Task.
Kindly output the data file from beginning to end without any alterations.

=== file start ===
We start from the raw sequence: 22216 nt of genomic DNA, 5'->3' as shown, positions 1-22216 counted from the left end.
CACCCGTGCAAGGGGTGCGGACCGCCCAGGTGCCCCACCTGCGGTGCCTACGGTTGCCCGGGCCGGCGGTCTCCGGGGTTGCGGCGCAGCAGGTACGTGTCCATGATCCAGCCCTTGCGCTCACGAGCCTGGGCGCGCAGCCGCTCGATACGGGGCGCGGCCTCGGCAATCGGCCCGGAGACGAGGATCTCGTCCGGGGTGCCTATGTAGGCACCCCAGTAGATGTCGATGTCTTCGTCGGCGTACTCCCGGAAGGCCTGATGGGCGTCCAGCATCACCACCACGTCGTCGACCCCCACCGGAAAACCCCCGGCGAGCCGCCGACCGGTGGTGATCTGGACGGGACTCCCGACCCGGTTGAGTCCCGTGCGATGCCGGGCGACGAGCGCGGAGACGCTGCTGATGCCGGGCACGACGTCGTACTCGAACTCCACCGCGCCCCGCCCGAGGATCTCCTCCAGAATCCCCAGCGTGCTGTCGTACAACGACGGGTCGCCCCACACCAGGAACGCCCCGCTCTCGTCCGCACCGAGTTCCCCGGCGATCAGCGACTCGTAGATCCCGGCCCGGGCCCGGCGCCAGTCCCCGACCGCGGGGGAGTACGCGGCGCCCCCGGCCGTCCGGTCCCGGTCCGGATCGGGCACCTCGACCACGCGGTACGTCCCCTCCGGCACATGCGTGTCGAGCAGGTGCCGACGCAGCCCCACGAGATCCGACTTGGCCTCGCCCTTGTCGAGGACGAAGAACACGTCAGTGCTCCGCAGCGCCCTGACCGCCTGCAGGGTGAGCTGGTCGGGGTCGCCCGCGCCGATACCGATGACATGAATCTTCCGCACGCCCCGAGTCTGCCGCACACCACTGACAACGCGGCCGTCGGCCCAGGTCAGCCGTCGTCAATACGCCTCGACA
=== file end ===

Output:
We start from the raw sequence: 22216 nt of genomic DNA, 5'->3' as shown, positions 1-22216 counted from the left end.
CACCCGTGCAAGGGGTGCGGACCGCCCAGGTGCCCCACCTGCGGTGCCTACGGTTGCCCGGGCCGGCGGTCTCCGGGGTTGCGGCGCAGCAGGTACGTGTCCATGATCCAGCCCTTGCGCTCACGAGCCTGGGCGCGCAGCCGCTCGATACGGGGCGCGGCCTCGGCAATCGGCCCGGAGACGAGGATCTCGTCCGGGGTGCCTATGTAGGCACCCCAGTAGATGTCGATGTCTTCGTCGGCGTACTCCCGGAAGGCCTGATGGGCGTCCAGCATCACCACCACGTCGTCGACCCCCACCGGAAAACCCCCGGCGAGCCGCCGACCGGTGGTGATCTGGACGGGACTCCCGACCCGGTTGAGTCCCGTGCGATGCCGGGCGACGAGCGCGGAGACGCTGCTGATGCCGGGCACGACGTCGTACTCGAACTCCACCGCGCCCCGCCCGAGGATCTCCTCCAGAATCCCCAGCGTGCTGTCGTACAACGACGGGTCGCCCCACACCAGGAACGCCCCGCTCTCGTCCGCACCGAGTTCCCCGGCGATCAGCGACTCGTAGATCCCGGCCCGGGCCCGGCGCCAGTCCCCGACCGCGGGGGAGTACGCGGCGCCCCCGGCCGTCCGGTCCCGGTCCGGATCGGGCACCTCGACCACGCGGTACGTCCCCTCCGGCACATGCGTGTCGAGCAGGTGCCGACGCAGCCCCACGAGATCCGACTTGGCCTCGCCCTTGTCGAGGACGAAGAACACGTCAGTGCTCCGCAGCGCCCTGACCGCCTGCAGGGTGAGCTGGTCGGGGTCGCCCGCGCCGATACCGATGACATGAATCTTCCGCACGCCCCGAGTCTGCCGCACACCACTGACAACGCGGCCGTCGGCCCAGGTCAGCCGTCGTCAATACGCCTCGACA